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Articles 1 - 5 of 5

Full-Text Articles in Cell Biology

Aurkb-Mediated Effects On Chromatin Regulate Binding Versus Release Of Xist Rna To The Inactive Chromosome, Lisa L. Hall, Meg Byron, Gayle Jeannette Pageau, Jeanne B. Lawrence Aug 2009

Aurkb-Mediated Effects On Chromatin Regulate Binding Versus Release Of Xist Rna To The Inactive Chromosome, Lisa L. Hall, Meg Byron, Gayle Jeannette Pageau, Jeanne B. Lawrence

Open Access Articles

How XIST RNA strictly localizes across the inactive X chromosome is unknown; however, prophase release of human XIST RNA provides a clue. Tests of inhibitors that mimic mitotic chromatin modifications implicated an indirect role of PP1 (protein phosphatase 1), potentially via its interphase repression of Aurora B kinase (AURKB), which phosphorylates H3 and chromosomal proteins at prophase. RNA interference to AURKB causes mitotic retention of XIST RNA, unlike other mitotic or broad kinase inhibitors. Thus, AURKB plays an unexpected role in regulating RNA binding to heterochromatin, independent of mechanics of mitosis. H3 phosphorylation (H3ph) was shown to precede XIST RNA ...


Signal Transduction Cross Talk Mediated By Jun N-Terminal Kinase-Interacting Protein And Insulin Receptor Substrate Scaffold Protein Complexes, Claire L. Standen, Norman J. Kennedy, Richard A. Flavell, Roger J. Davis Jul 2009

Signal Transduction Cross Talk Mediated By Jun N-Terminal Kinase-Interacting Protein And Insulin Receptor Substrate Scaffold Protein Complexes, Claire L. Standen, Norman J. Kennedy, Richard A. Flavell, Roger J. Davis

Open Access Articles

Scaffold proteins have been established as important mediators of signal transduction specificity. The insulin receptor substrate (IRS) proteins represent a critical group of scaffold proteins that are required for signal transduction by the insulin receptor, including the activation of phosphatidylinositol 3 kinase. The c-Jun NH(2)-terminal kinase (JNK)-interacting proteins (JIPs) represent a different group of scaffold molecules that are implicated in the regulation of the JNK. These two signaling pathways are functionally linked because JNK can phosphorylate IRS1 on the negative regulatory site Ser-307. Here we demonstrate the physical association of these signaling pathways using a proteomic approach ...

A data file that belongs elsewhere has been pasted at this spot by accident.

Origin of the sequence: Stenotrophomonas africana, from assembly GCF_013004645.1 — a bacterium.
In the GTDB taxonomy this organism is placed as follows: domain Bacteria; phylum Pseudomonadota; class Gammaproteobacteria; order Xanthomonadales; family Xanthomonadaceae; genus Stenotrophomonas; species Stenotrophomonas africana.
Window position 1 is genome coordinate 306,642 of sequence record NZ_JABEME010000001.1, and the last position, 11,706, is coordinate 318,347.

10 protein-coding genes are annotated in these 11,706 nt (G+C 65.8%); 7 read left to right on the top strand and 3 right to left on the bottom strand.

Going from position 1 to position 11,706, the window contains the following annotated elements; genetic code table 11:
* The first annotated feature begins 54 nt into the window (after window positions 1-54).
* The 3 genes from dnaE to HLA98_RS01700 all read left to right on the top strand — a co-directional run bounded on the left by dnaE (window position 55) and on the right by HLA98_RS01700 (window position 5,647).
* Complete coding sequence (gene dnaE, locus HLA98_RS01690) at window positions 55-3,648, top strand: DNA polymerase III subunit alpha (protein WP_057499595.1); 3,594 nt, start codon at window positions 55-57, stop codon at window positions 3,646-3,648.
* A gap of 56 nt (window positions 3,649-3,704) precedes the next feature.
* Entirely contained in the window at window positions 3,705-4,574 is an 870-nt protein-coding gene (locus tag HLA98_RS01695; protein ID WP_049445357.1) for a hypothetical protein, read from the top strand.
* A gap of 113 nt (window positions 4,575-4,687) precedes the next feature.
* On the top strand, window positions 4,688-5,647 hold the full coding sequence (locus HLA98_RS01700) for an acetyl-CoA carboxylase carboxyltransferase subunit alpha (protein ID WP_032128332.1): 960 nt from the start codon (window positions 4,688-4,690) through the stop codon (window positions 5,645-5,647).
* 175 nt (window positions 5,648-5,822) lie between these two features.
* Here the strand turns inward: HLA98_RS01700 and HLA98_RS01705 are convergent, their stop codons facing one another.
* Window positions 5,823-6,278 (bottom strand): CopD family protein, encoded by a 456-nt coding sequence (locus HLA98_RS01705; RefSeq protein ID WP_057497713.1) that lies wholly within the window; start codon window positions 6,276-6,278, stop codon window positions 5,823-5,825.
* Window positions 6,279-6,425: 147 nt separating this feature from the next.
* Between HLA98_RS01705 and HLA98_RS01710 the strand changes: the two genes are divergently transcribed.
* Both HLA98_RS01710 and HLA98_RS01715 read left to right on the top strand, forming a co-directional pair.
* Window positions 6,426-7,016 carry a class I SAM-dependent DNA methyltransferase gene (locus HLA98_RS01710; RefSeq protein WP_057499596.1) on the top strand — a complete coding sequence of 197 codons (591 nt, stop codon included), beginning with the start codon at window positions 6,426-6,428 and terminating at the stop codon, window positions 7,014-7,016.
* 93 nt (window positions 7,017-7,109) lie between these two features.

Mcl-1 Integrates The Opposing Actions Of Signaling Pathways That Mediate Survival And Apoptosis, Caroline Morel, Scott M. Carlson, Forest M. White, Roger J. Davis May 2009

Mcl-1 Integrates The Opposing Actions Of Signaling Pathways That Mediate Survival And Apoptosis, Caroline Morel, Scott M. Carlson, Forest M. White, Roger J. Davis

Open Access Articles

Mcl-1 is a member of the Bcl2-related protein family that is a critical mediator of cell survival. Exposure of cells to stress causes inhibition of Mcl-1 mRNA translation and rapid destruction of Mcl-1 protein by proteasomal degradation mediated by a phosphodegron created by glycogen synthase kinase 3 (GSK3) phosphorylation of Mcl-1. Here we demonstrate that prior phosphorylation of Mcl-1 by the c-Jun N-terminal protein kinase (JNK) is essential for Mcl-1 phosphorylation by GSK3. Stress-induced Mcl-1 degradation therefore requires the coordinated activity of JNK and GSK3. Together, these data establish that Mcl-1 functions as a site of signal integration between the ...


Increasingly Transformed Mcf-10a Cells Have A Progressively Tumor-Like Phenotype In Three-Dimensional Basement Membrane Culture, Karen M. Imbalzano, Iva Tatarkova, Anthony N. Imbalzano, Jeffrey A. Nickerson Mar 2009

Increasingly Transformed Mcf-10a Cells Have A Progressively Tumor-Like Phenotype In Three-Dimensional Basement Membrane Culture, Karen M. Imbalzano, Iva Tatarkova, Anthony N. Imbalzano, Jeffrey A. Nickerson

Open Access Articles

BACKGROUND: MCF-10A cells are near diploid and normal human mammary epithelial cells. In three-dimensional reconstituted basement membrane culture, they undergo a well-defined program of proliferation, differentiation, and growth arrest, forming acinar structures that recapitulate many aspects of mammary architecture in vivo. The pre-malignant MCF-10AT cells and malignant MCF-10CA1a lines were sequentially derived from the MCF-10A parental cell line first by expression of a constitutively active T24 H-Ras generating the MCF-10AT cell line. This was followed by repeated selection for increasingly aggressive tumor formation from cells recovered from xenograft tumors in immuno-compromised mice, generating the MCF-10CA1a cell line. When inoculated subcutaneously ...


Supervillin Reorganizes The Actin Cytoskeleton And Increases Invadopodial Efficiency, Jessica Lynn Crowley, Tara C. Smith, Zhiyou Fang, Norio Takizawa, Elizabeth J. Luna Feb 2009

Supervillin Reorganizes The Actin Cytoskeleton And Increases Invadopodial Efficiency, Jessica Lynn Crowley, Tara C. Smith, Zhiyou Fang, Norio Takizawa, Elizabeth J. Luna

Open Access Articles

Tumor cells use actin-rich protrusions called invadopodia to degrade extracellular matrix (ECM) and invade tissues; related structures, termed podosomes, are sites of dynamic ECM interaction. We show here that supervillin (SV), a peripheral membrane protein that binds F-actin and myosin II, reorganizes the actin cytoskeleton and potentiates invadopodial function. Overexpressed SV induces redistribution of lamellipodial cortactin and lamellipodin/RAPH1/PREL1 away from the cell periphery to internal sites and concomitantly increases the numbers of F-actin punctae. Most punctae are highly dynamic and colocalize with the podosome/invadopodial proteins, cortactin, Tks5, and cdc42. Cortactin binds SV sequences in vitro and contributes ...